Even when I plugged the specifics of this particular Xterra into the Blue Book and other car estimate calculators, it came up that this vehicle was really only worth about $3,000. Even so, I knew I was getting a fantastic deal. Why? Because I had just shopped for five months and knew the price of every 2002–2004 Xterra west of the Mississippi, so I had an extremely wide range of comps in my head. The Blue Book could say what it wanted, but I knew $6,500 was a steal for this car in the condition it was in.
Why did I know that? I had been shopping like crazy. Maybe all of the Xterras out there were over-priced since they were all priced so much higher than Blue Book. But if that was everything that was out there, I either had to adjust my price or pick a new car to buy. Compared with what was realistically available, I got my car at a steal.
Shopping and Real Estate Investing
The same way I knew the value of the car I was buying because I’d shopped extensively for Xterras, you can end up with a really solid knowledge of what a good deal looks like when it comes to investment properties—if you’ve spent a good bit of time shopping for them.
If you buy the first investment property you find or that is pitched to you, you have absolutely no way of knowing if you got a good deal or not. I would even argue that even if you do the most thorough amount of due diligence and verify every single number, if you haven’t shopped around and seen other properties, you can’t actually know if you are getting is a good deal.
In my experience, if you shop around like crazy for whatever it is you want, when you finally stumble across the right property, it will stand out like a shining diamond amidst everything else you have seen during your shopping.
You will know you’ve found the property.
You will know exactly why this property is a good deal.
If you can intelligently explain to someone why you know a property is a good deal, it probably is a good deal. How could you truly ever know or justify why a property is a good deal if you’ve seen very few or no other properties?
If you are shopping, you will see all sorts of different factors within each property. What are some of these variances in investment properties that you will see?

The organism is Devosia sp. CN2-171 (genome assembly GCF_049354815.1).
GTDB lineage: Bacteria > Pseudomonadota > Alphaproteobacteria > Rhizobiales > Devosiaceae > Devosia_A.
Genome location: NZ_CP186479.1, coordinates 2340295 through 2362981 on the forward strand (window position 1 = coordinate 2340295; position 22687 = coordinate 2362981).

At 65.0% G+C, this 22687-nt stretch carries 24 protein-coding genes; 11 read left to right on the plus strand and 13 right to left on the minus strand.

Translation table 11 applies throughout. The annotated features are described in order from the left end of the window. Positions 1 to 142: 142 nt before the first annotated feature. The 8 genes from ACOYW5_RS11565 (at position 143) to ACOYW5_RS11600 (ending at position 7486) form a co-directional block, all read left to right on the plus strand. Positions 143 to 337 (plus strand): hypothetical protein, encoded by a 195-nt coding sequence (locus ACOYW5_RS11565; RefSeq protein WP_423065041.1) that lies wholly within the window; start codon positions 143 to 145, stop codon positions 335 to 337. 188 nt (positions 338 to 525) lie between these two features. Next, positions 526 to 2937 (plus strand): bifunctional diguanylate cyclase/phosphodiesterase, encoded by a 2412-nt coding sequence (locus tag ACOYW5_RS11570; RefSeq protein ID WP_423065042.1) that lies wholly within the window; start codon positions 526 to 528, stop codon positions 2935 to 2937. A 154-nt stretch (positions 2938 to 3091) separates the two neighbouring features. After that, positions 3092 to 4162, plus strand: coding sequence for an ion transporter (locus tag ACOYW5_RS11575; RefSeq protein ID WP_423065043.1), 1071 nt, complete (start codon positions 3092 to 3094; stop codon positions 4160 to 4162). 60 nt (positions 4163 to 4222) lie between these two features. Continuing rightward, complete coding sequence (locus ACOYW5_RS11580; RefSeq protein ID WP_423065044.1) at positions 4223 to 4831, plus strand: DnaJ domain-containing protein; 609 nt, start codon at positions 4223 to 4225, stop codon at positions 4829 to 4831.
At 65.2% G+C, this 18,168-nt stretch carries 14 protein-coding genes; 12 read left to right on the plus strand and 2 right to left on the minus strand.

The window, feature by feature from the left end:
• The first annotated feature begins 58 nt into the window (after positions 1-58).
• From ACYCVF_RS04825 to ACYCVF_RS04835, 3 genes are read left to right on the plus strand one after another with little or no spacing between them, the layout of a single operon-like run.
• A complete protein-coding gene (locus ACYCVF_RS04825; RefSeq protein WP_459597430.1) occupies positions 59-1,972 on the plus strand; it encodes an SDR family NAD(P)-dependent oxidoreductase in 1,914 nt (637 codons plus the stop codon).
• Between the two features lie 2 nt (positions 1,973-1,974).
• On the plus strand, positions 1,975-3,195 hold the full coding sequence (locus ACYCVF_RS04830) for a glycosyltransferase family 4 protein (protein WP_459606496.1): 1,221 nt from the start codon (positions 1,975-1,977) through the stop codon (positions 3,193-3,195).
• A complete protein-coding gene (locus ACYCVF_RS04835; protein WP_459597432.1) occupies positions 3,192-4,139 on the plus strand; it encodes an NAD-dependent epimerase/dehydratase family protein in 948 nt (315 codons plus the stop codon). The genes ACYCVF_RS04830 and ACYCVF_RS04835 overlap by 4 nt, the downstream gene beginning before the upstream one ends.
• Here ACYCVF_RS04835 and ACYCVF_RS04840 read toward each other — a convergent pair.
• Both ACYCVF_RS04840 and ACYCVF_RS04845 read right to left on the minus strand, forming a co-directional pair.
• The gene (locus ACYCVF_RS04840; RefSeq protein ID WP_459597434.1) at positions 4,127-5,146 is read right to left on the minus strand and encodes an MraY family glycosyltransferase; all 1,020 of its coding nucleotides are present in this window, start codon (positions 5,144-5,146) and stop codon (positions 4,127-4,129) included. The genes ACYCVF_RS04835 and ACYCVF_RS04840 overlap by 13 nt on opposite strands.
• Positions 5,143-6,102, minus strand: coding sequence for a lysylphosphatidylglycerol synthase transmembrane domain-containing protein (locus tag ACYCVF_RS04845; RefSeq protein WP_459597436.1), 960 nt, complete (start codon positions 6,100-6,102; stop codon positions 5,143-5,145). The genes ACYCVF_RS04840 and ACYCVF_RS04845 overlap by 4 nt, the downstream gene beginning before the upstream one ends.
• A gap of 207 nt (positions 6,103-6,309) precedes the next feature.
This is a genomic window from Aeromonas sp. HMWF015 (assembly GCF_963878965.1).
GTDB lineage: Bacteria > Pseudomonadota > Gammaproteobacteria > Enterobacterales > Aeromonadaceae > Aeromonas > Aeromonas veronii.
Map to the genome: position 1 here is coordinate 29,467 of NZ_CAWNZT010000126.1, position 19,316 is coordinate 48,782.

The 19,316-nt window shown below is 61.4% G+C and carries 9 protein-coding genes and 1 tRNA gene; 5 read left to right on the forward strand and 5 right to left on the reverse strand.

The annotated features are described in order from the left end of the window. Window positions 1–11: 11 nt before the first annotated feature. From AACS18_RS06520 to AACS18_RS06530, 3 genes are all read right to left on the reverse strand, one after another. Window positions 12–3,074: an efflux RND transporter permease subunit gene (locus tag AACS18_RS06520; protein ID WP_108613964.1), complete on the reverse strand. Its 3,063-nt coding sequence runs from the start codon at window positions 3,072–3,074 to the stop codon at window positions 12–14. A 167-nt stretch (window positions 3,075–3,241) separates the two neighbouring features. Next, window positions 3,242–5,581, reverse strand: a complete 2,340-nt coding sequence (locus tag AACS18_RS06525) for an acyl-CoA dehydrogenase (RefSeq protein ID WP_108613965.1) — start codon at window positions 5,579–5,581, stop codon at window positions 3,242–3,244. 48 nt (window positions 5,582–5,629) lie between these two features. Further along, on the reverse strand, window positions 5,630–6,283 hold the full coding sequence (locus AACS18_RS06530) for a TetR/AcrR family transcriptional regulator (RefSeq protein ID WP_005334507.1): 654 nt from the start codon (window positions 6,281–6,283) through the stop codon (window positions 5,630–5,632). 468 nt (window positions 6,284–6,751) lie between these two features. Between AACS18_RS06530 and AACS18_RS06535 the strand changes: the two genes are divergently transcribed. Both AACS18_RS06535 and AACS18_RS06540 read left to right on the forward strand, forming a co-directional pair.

- Location (macro and micro markets)
- Risk factors
Not a fully inclusive list, but those are the basics. Price is at the top for a reason—ultimately price should be based on all of the factors below it. And ultimately, whether a property is going to be a good deal or not largely depends on the price.
Now in thinking of all those factors below it, how many different combinations of those things are possible in an investment property?
- High income, good condition, bad location, high risk factors
- Low income, good condition, great location, low risk factors
- High income, bad condition, good location, medium risk factors
- Low income, bad condition, bad location, high risk factors
- High income, good condition, good location, low risk factors
- And on and on and on and on.
- There are multiple combinations of just these four factors.
Each combination of these factors should be priced differently. The “low income, bad condition, bad location, and high risk factors” should easily be the cheapest of the properties (to help make up for the mess you are about to take on), and “high income, good condition, good location, and low risk factors” should be priced the highest, because it’s the highest quality property.
But what should each of those different variances and combinations of variances be priced at?
I have no idea.
What constitutes the designations of each category/variance?
I don’t know. It’s all relative.
Think about cap rates. I often hear people ask, “What cap rate should I shoot for on an investment property?” Well, that depends. Where are you buying it? What kind of property are you buying? A “good” cap rate will vary between every market and between every type of property. The only way to know what a “good” cap rate is in any particular market is to shop several similar properties in the same market to get a feel for the going rate.
If you haven’t done that, how can you know if a 1 percent, 5 percent, 20 percent, or 0 percent cap rate is good for that market?
And what about the condition of the property? Do you want the same cap rate on a distressed house as on a fully rehabbed house? No. But how can you know which cap rates are applicable for which property conditions?
This is what shopping will teach you.
Shopping can teach you much of which general research and education will teach you. Even better, shopping is a great way to look at practical applications of what you’ve been learning in your research and education phase (hopefully you are doing that phase). You can read books by phenomenal authors, you can read every BiggerPockets blog post out there, and you can network and learn from other people. But what will really drive home what you learn is getting out there and seeing real-life properties, deals, and situations. If you see enough of those, and you analyze each one—and practice identifying the pros and cons of each—you will become more and more clear on what properties make for good deals.
If you look long enough and shop around long enough, you will know the good deal when it shows up on your doorstep. That doesn’t mean there will never be problems with it or that it will be perfect—because hello, welcome to real estate investing—but since there’s not a guarantee on any property, the best we can do is to do the best that we can do! And so far, I have found nothing else that allows me more confidence in the quality of a deal than spending a great deal of time shopping for properties.
Pro Tip: know exactly why you are buying a particular property. If you don’t know exactly why you are buying it, or why it’s supposedly a good deal or why it should be a good deal, you aren’t ready to buy it. At least not without it being a gamble.
How long do you shop for? What tips do you have for building confidence in doing deals?
Share them below!